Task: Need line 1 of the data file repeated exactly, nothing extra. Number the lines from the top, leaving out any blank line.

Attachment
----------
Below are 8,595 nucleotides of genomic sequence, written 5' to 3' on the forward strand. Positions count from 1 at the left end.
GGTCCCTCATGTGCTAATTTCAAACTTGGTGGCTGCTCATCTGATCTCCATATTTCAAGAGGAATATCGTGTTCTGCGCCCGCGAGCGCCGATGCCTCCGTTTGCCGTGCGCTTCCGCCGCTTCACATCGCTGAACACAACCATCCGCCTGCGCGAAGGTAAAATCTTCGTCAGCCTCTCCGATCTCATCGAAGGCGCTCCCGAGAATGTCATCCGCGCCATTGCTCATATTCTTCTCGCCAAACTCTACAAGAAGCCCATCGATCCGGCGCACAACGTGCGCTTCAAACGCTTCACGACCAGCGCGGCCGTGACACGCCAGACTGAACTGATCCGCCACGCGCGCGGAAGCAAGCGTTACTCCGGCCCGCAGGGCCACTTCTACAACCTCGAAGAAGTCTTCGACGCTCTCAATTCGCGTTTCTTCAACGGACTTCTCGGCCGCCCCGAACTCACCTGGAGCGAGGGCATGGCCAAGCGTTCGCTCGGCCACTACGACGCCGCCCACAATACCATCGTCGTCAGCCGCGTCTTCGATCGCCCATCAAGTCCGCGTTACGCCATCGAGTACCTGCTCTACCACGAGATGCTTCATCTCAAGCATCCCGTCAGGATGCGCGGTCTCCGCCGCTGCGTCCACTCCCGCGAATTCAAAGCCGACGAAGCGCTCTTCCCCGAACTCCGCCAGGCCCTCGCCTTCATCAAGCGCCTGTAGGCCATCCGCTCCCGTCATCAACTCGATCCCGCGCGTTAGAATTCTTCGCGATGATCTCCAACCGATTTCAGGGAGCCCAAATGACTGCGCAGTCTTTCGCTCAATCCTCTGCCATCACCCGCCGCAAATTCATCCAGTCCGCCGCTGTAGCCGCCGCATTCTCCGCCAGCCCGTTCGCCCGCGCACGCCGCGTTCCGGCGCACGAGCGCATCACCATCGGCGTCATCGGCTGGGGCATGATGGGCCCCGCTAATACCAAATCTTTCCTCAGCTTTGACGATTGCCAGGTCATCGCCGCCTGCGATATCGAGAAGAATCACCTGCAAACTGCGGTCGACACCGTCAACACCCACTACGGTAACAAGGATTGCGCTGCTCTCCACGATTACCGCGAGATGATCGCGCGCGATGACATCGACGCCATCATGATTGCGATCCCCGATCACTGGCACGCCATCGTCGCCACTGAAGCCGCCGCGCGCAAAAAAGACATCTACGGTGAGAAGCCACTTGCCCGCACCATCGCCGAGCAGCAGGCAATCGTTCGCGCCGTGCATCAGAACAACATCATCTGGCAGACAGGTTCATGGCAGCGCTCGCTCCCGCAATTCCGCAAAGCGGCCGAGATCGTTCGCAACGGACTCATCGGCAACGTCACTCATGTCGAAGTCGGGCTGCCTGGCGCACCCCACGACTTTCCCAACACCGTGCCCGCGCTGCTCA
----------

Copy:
Below are 8,595 nucleotides of genomic sequence, written 5' to 3' on the forward strand. Positions count from 1 at the left end.